The Story and The Answer
It was a warm and sunny California day. One of the rarer ones, where the fog had dissipated and the warmth of the sun could be felt on my skin. The large, open, airplane hanger like creative space I called second-home was buzzing with energy. We had our idea, we had made some progress, but we were stuck. Serendipity would have it that we ran into our professor by the tall glass and steel walls of the entry way. My feeling of being stuck radiated from my face, as he asked us how our project was going.
I did my best to explain. I thought, of anyone I know, he would have the answer. I am with the guru of solving these kinds of problems. Relax, it’s going to work out. I spoke through the loud echo, provided by the concrete floor, of people talking wildly as they exited and entered the building. Done, now the answer.
“Go out and ask the world.”
I hated those words, for a while. I was not asking for a some sort of cryptic koan-like puzzle to chew on — I wanted an answer. I pressed for a more specific answer only to get the ever frustrating, “what do you think?” or “how might you solve that?” My thinking is what got me to feeling stuck, what part of that doesn’t make sense!? Frustrated, I said a polite salutation and walked on.
That was the beginning of my fascination with getting unstuck.
Since then, I’ve used the advice I was given both intentionally and unintentionally to answer my questions and pursue my fascinations. Going out and asking the world is a forcing function that bridges the ideal vision in your head with reality. It requires that you let go of the ideal vision and get curious about how it might exist in the world. The feeling of being stuck often arises when the ideal vision seems too far away. (See Pixar rule #11.)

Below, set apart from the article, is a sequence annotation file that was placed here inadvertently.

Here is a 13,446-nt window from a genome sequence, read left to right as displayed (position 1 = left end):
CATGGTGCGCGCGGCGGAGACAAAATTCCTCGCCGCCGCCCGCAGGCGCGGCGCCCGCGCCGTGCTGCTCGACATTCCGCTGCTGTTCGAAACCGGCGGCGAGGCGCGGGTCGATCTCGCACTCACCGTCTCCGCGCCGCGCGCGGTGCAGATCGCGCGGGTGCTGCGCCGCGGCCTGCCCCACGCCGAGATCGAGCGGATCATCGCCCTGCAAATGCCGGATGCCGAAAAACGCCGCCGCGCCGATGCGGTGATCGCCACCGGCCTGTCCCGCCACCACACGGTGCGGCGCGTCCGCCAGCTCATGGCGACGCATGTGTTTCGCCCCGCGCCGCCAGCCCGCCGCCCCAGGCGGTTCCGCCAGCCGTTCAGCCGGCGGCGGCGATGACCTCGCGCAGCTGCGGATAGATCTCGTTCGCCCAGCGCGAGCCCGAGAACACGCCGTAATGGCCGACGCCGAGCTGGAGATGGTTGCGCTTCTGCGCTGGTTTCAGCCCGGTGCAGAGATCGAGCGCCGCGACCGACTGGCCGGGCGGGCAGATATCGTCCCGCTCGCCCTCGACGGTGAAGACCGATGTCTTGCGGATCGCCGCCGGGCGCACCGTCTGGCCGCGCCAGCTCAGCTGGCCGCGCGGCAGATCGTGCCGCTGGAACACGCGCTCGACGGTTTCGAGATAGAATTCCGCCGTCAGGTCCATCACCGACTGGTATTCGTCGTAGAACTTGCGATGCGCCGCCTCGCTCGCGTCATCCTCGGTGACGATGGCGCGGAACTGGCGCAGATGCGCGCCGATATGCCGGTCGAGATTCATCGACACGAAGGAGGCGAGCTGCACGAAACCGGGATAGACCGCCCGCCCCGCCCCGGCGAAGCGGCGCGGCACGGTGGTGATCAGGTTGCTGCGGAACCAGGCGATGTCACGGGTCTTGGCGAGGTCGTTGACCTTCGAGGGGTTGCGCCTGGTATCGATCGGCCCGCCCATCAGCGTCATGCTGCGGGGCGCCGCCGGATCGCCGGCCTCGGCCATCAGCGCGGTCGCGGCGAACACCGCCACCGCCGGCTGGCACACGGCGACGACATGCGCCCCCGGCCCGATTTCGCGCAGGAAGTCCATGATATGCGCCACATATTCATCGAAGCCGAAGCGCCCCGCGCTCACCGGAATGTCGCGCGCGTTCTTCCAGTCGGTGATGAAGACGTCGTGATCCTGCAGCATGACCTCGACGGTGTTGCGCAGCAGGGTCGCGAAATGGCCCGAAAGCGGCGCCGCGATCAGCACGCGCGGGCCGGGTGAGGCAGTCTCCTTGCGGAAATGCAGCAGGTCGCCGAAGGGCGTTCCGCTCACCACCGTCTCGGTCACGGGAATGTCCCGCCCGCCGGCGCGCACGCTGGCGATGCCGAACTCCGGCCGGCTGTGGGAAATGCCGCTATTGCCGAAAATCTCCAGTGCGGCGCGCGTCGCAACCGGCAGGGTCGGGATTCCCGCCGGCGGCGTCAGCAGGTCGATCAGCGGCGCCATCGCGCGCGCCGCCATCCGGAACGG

Explorations of Unstuck
This going out at asking the world idea is very simple at its core: gather new information and use that to inspire progress. You can do this is many ways: read articles online, talk to people you know, talk to people you don’t know, do something completely different to let your mind not focus on the problem.
After many false starts to this article, I started searching around for unstuck wisdom. In doing so, I read new articles and advice online. This helped me remember previous experiences speaking to others about getting unstuck.
The great big hairy unstuck challenge is that the patterns of thought underlying the feeling of being stuck are created by value and motivation conflict. These become little ruts that we run over and over until we can’t see out of them. The path forward becomes unclear and the energy to move forward begins to stagnate.
Asking the world is a value-based mechanism that inspires motivation because it breeds new ways of thinking. This new thinking inspires and forces new opinions. (It’s important to find inspiration and create ‘fake progress.’) The biggest challenge in being stuck is finding out how to think beyond your current way of thinking. The biggest asset here is being curious — a mix of reflection and taking in new information.
The beauty of getting unstuck lies in this curiosity. It is a breeding ground for growth. It requires going out. And it requires a sense of beginners mind and honesty to see what is being presented to you with as little bias as possible. “Look to like if looking liking move” someone named Shakespeare once said.
I think the greatest value to getting unstuck is perspective shift, which is more of an art. The steps to getting unstuck that others list, are extremely helpful, and I recommend them, but I view them as descriptive, rather than prescriptive. You can get unstuck but it requires stepping beyond where you are now. And you can do that.
photos by martinak15